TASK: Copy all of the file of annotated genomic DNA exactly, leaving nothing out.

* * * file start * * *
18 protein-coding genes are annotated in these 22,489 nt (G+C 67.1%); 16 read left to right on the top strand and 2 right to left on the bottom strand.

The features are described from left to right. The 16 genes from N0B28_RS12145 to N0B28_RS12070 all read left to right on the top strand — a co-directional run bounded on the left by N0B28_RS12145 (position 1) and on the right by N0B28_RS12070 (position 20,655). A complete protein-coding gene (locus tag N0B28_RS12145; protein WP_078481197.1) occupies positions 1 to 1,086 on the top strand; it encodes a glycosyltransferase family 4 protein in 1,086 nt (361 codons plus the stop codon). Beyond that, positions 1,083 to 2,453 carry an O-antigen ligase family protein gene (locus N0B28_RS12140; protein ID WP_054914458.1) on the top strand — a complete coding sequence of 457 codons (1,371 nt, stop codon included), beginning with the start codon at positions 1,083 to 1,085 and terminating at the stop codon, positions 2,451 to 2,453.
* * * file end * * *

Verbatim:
18 protein-coding genes are annotated in these 22,489 nt (G+C 67.1%); 16 read left to right on the top strand and 2 right to left on the bottom strand.

The features are described from left to right. The 16 genes from N0B28_RS12145 to N0B28_RS12070 all read left to right on the top strand — a co-directional run bounded on the left by N0B28_RS12145 (position 1) and on the right by N0B28_RS12070 (position 20,655). A complete protein-coding gene (locus tag N0B28_RS12145; protein WP_078481197.1) occupies positions 1 to 1,086 on the top strand; it encodes a glycosyltransferase family 4 protein in 1,086 nt (361 codons plus the stop codon). Beyond that, positions 1,083 to 2,453 carry an O-antigen ligase family protein gene (locus N0B28_RS12140; protein ID WP_054914458.1) on the top strand — a complete coding sequence of 457 codons (1,371 nt, stop codon included), beginning with the start codon at positions 1,083 to 1,085 and terminating at the stop codon, positions 2,451 to 2,453.